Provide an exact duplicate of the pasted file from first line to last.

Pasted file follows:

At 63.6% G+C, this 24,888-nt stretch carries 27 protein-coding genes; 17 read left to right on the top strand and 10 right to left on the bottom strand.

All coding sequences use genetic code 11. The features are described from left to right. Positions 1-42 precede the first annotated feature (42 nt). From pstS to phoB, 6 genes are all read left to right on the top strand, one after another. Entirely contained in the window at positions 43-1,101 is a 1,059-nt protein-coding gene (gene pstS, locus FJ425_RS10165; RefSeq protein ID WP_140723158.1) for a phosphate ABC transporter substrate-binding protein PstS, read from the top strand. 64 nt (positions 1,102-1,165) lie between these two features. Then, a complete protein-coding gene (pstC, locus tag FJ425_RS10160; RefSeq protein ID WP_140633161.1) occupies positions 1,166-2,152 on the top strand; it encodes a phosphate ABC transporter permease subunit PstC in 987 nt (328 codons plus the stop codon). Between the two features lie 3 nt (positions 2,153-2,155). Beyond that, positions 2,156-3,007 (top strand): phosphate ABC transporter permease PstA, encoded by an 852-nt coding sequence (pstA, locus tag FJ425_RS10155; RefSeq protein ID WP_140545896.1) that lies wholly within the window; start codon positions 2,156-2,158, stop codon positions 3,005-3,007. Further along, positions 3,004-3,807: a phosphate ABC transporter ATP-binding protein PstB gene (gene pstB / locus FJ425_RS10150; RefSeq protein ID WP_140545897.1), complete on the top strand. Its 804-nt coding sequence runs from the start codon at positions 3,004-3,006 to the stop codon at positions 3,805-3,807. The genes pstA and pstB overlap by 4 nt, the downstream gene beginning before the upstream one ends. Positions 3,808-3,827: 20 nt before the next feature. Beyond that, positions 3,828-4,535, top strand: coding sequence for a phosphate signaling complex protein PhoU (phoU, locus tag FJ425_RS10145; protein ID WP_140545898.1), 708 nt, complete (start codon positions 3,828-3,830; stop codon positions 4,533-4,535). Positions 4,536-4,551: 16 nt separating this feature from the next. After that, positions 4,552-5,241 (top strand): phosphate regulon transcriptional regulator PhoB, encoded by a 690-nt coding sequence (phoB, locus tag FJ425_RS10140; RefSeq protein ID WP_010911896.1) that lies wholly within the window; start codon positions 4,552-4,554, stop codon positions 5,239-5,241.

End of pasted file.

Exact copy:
At 63.6% G+C, this 24,888-nt stretch carries 27 protein-coding genes; 17 read left to right on the top strand and 10 right to left on the bottom strand.

All coding sequences use genetic code 11. The features are described from left to right. Positions 1-42 precede the first annotated feature (42 nt). From pstS to phoB, 6 genes are all read left to right on the top strand, one after another. Entirely contained in the window at positions 43-1,101 is a 1,059-nt protein-coding gene (gene pstS, locus FJ425_RS10165; RefSeq protein ID WP_140723158.1) for a phosphate ABC transporter substrate-binding protein PstS, read from the top strand. 64 nt (positions 1,102-1,165) lie between these two features. Then, a complete protein-coding gene (pstC, locus tag FJ425_RS10160; RefSeq protein ID WP_140633161.1) occupies positions 1,166-2,152 on the top strand; it encodes a phosphate ABC transporter permease subunit PstC in 987 nt (328 codons plus the stop codon). Between the two features lie 3 nt (positions 2,153-2,155). Beyond that, positions 2,156-3,007 (top strand): phosphate ABC transporter permease PstA, encoded by an 852-nt coding sequence (pstA, locus tag FJ425_RS10155; RefSeq protein ID WP_140545896.1) that lies wholly within the window; start codon positions 2,156-2,158, stop codon positions 3,005-3,007. Further along, positions 3,004-3,807: a phosphate ABC transporter ATP-binding protein PstB gene (gene pstB / locus FJ425_RS10150; RefSeq protein ID WP_140545897.1), complete on the top strand. Its 804-nt coding sequence runs from the start codon at positions 3,004-3,006 to the stop codon at positions 3,805-3,807. The genes pstA and pstB overlap by 4 nt, the downstream gene beginning before the upstream one ends. Positions 3,808-3,827: 20 nt before the next feature. Beyond that, positions 3,828-4,535, top strand: coding sequence for a phosphate signaling complex protein PhoU (phoU, locus tag FJ425_RS10145; protein ID WP_140545898.1), 708 nt, complete (start codon positions 3,828-3,830; stop codon positions 4,533-4,535). Positions 4,536-4,551: 16 nt separating this feature from the next. After that, positions 4,552-5,241 (top strand): phosphate regulon transcriptional regulator PhoB, encoded by a 690-nt coding sequence (phoB, locus tag FJ425_RS10140; RefSeq protein ID WP_010911896.1) that lies wholly within the window; start codon positions 4,552-4,554, stop codon positions 5,239-5,241.